There is an array of countermeasures available; however, not all are successful at blocking all threats. Therefore, selecting the most effective ones for each situation requires selecting them with care and using the knapsack approach in which the implementation costs and effectiveness of a collection of measures are measured before selecting one or more subsets as budget allows.
The law of countermeasures permits States that have been injured by another State’s international unlawful action to take unlawful measures against it in order to force compliance with international obligations (such as ceasing any unlawful behavior). While this doctrine is widely applicable in cyber operations, scholars have raised doubts as to its applicability in cyberspace operations.
As organizations embrace new technologies to expand their reach, streamline business processes, gather and analyze data, communicate with clients and employees more efficiently, and communicate more securely, they face increasing cyber threats. Successful companies make threat mitigation their top priority to minimize disruptions and potential losses.
Mitigation involves adopting a multilayered security posture that prioritizes mission impact to reduce the probability of attacks succeeding, for instance, implementing tiered administrative access systems with procedures designed around secure resetting credentials can help ensure high-value assets don’t fall prey to threat actors targeting privileged accounts and transferring risks onto someone with expertise and resources to deal with them effectively.
SYN flood attacks can be devastating to servers that provide online services such as web and email. They interrupt normal service while also potentially incurring financial damages. A SYN attack works by abusing the three-way handshake of Transmission Control Protocol (TCP), creating numerous half-open connections on servers to tie up resources while depriving legitimate users of access. A single attacker or even an entire network of infected computers (known as a botnet) may launch such attacks.
Installing an intrusion detection system and firewall, along with using SYN cookies that allocate unique identifiers for every connection and rate limiting (limiting the maximum number of SYN packets that can be sent out per server ), are among the many strategies available to prevent SYN flood attacks.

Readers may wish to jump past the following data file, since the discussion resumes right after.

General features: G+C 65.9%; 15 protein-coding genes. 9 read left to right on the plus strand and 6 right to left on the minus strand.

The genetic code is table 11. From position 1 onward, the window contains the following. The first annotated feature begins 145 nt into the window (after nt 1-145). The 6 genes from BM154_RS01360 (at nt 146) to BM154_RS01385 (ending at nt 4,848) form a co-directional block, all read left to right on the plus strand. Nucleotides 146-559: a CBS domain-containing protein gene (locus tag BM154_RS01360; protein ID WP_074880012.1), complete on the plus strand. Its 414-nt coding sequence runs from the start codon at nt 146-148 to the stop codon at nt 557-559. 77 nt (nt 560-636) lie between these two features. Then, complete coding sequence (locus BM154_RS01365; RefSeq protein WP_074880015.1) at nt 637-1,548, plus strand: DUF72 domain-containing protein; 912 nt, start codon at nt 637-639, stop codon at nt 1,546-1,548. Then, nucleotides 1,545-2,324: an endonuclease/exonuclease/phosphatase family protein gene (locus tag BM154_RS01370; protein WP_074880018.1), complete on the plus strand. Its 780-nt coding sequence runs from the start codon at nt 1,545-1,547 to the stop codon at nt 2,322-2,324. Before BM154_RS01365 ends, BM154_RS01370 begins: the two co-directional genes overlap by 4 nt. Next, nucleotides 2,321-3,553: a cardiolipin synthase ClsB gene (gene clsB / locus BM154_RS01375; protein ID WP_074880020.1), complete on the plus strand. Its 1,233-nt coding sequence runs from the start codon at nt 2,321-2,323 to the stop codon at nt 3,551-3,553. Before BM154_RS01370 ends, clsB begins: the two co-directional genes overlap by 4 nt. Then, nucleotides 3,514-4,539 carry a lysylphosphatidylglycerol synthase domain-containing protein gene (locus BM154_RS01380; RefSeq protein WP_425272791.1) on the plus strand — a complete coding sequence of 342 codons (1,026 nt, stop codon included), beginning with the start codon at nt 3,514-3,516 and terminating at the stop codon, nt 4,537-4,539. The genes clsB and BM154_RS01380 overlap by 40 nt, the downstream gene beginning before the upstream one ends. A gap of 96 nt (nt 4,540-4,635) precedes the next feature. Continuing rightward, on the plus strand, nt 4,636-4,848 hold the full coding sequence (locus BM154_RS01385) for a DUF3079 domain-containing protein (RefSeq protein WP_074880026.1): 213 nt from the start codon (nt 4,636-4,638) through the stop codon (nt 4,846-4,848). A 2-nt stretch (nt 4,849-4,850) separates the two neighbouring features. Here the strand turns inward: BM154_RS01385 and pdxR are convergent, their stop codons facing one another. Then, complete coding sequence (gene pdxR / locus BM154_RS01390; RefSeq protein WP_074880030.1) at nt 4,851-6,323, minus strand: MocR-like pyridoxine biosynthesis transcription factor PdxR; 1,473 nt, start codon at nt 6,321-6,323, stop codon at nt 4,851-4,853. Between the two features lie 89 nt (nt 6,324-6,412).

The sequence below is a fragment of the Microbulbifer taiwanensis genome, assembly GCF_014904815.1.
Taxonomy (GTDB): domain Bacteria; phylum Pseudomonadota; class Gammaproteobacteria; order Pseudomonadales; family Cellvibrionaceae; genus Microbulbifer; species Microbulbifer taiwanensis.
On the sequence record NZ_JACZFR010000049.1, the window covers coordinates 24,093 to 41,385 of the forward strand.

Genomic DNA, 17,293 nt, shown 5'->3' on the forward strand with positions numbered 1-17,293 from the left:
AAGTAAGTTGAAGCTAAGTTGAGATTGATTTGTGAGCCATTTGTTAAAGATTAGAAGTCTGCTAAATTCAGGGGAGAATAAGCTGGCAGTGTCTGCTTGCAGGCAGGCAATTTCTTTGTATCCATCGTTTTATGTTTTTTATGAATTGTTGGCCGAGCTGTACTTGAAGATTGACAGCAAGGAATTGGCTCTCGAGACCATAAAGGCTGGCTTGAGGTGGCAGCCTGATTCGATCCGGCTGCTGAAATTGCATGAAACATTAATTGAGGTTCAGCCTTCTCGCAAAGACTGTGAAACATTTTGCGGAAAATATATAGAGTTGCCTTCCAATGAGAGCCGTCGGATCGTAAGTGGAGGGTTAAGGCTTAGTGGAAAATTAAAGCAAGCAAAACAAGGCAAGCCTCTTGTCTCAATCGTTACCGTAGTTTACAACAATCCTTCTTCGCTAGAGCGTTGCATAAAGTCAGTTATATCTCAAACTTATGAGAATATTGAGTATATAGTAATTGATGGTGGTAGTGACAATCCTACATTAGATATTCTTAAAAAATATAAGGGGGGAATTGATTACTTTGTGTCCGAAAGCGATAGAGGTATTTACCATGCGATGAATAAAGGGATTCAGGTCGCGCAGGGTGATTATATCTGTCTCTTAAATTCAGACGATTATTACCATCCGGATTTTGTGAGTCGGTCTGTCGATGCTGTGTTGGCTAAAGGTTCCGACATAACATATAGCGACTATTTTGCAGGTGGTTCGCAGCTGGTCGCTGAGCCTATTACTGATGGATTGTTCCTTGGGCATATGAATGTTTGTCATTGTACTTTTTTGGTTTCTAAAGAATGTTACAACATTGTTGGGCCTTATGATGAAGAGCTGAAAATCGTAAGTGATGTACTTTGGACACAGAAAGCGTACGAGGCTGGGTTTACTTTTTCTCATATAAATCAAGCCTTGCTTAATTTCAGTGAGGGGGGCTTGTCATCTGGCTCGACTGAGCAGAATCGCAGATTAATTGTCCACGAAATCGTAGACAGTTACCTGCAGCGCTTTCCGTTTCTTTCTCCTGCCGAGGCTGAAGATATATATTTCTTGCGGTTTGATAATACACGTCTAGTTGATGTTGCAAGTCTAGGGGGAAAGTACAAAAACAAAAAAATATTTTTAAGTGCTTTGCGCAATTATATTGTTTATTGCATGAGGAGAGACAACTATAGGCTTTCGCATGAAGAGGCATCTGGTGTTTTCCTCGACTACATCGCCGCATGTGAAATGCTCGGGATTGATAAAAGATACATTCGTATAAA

An alternative way of protecting against a SYN flood attack is increasing the size of the SYN backlog, which stores half-open connections. Each OS allows certain memory for this backlog; when its limit has been reached, one of its oldest connections will be deleted to make room for a new connection request – this method may prove effective against low-volume attacks.
Increase the retry count for SYN handshake, forcing an attacker to attempt establishing a TCP connection multiple times before receiving an RST packet from your server and making it more difficult for an attacker to guess their sequence number, an essential component of TCP handshakes.
One way is to configure your firewall so it blocks direct attacks from attackers’ own IP addresses or with fake IPs; these methods may be harder for malicious attackers to detect; nonetheless, they can help deter high-volume attacks from taking place. Finally, network gear designed specifically to mitigate SYN attacks such as load balancers is an essential way of combatting these types of attacks; such equipment handles TCP SYN/SYN-ACK/ACK handshakes which help alleviate flooding of production servers from SYN flooding attacks.